July 2, 2022
  • July 2, 2022

A future for cryptocurrency in Vietnam?

By on June 7, 2021 0

Cryptocurrency refers to a wide range of technological developments that use a technique better known as cryptography. Simply put, cryptography is the technique of protecting information by transforming it (i.e. encrypting it) into an unreadable format that can only be decrypted (or decrypted) by someone who has a secret key. Cryptocurrency is secured using this technique using an ingenious system of public and private digital keys. However, no generally accepted definition has been agreed so far. In particular, the World Bank has classified cryptocurrencies as a subset of digital currencies, defined as digital representations of value denominated in their own unit of account, distinct from electronic money, which is a simple digital payment mechanism. , representative and denominated in fiat currency. Meanwhile, the European Banking Authority has suggested designating cryptocurrencies as virtual currencies, which it defines as digital representations of value that are neither issued by a central bank or public authority nor necessarily to a currency. fiduciary but are used by natural or legal persons as a medium of exchange and can be transferred, stored or traded electronically[1].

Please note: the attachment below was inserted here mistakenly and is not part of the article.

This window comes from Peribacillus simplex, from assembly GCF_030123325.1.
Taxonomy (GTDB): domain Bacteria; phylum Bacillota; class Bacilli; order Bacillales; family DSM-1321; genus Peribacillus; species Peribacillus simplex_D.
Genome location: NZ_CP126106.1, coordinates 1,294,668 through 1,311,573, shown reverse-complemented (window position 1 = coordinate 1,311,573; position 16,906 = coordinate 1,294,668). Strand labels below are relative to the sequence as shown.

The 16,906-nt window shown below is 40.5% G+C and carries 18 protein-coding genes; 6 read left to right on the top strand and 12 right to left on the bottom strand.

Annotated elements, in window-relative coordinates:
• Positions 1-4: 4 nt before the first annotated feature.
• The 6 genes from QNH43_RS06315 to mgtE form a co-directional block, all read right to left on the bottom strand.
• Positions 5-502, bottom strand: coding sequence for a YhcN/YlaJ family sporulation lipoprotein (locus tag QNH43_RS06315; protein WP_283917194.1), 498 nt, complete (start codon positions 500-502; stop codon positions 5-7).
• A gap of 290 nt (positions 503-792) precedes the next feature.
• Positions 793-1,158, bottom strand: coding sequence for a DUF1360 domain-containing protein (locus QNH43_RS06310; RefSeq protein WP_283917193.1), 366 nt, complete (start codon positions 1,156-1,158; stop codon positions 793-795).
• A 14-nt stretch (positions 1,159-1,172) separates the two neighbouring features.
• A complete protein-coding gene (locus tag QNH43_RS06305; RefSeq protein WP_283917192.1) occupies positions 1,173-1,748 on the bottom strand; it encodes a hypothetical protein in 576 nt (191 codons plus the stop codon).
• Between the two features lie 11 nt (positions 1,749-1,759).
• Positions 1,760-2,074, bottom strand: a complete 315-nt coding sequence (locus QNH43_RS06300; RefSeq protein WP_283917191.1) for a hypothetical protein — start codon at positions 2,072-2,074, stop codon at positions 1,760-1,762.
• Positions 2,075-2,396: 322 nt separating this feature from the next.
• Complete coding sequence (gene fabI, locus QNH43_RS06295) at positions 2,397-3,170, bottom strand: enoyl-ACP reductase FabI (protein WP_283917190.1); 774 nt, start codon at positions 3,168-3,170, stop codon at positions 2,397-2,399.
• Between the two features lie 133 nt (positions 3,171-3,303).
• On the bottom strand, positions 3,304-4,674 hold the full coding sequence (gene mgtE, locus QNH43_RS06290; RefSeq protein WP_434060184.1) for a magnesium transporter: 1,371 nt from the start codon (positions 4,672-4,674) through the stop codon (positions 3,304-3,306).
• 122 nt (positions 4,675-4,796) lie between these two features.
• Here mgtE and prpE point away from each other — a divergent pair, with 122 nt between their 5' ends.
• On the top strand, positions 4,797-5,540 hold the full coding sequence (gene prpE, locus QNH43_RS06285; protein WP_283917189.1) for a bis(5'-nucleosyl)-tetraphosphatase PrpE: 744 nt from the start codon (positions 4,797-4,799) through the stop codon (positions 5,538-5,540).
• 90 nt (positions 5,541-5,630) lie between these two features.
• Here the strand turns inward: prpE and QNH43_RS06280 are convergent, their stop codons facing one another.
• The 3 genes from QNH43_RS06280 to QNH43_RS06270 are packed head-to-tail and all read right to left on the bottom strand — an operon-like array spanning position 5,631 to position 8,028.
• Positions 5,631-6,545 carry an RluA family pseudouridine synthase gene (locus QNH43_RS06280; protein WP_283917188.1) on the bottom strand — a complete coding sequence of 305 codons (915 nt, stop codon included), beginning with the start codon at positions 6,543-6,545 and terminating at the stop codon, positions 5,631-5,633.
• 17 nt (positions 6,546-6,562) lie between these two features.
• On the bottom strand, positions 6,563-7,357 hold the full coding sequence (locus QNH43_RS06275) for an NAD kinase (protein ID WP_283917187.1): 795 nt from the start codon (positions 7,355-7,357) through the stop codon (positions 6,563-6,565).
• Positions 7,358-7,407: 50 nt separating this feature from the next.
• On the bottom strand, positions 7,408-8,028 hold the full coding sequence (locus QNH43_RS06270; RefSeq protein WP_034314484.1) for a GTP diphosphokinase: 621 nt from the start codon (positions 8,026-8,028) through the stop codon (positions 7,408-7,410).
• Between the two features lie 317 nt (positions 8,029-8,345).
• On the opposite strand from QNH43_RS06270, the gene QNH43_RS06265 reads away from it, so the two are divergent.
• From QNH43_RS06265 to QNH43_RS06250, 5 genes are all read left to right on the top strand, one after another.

There is no definition of cryptocurrency in the laws of Vietnam. Nonetheless, the cryptocurrency has proven its popularity in Vietnam, after a report on the results of a survey released by Statista, a global provider of market and consumer data, indicates that 21% of those surveyed in Vietnam said they used or owned cryptocurrency in 2020, second to Nigeria (32 percent).

However, there are some restrictions when it comes to cryptocurrency in Vietnam, including its regulation.

Is cryptocurrency considered legal property or a payment instrument in Vietnam?

Under Vietnamese laws, cryptocurrency is neither a legal property nor a payment instrument.

In particular, under article 105 of the 2015 Civil Code, ownership is defined as follows:

1. Ownership includes objects, money, valuables and property rights.

2. Property includes real estate and movable property. The real and movable goods can be existing goods or goods on plan ”.

Article 17 of the Law on the State Bank of Vietnam provides that “the State Bank of Vietnam is the only agency authorized to issue Socialist Republic of Vietnam banknotes and coins. Banknotes and coins issued by the Stale Bank of Vietnam are legal means of payment in the territory of the Socialist Republic of Vietnam”.

In addition, article 1 of decree n ° 80/2016 / ND-CP, amending decree n ° 101/2012 / ND-CP, relating to payments other than in cash provides that “NOTcash payment instruments in payment transactions (hereinafter referred to as payment instruments), including checks, payment orders, recovery orders, bank cards and other payment instruments as prescribed by the Bank of ‘State of Vietnam. Illegal payment instruments are payment instruments not included in clause 6 of this article”.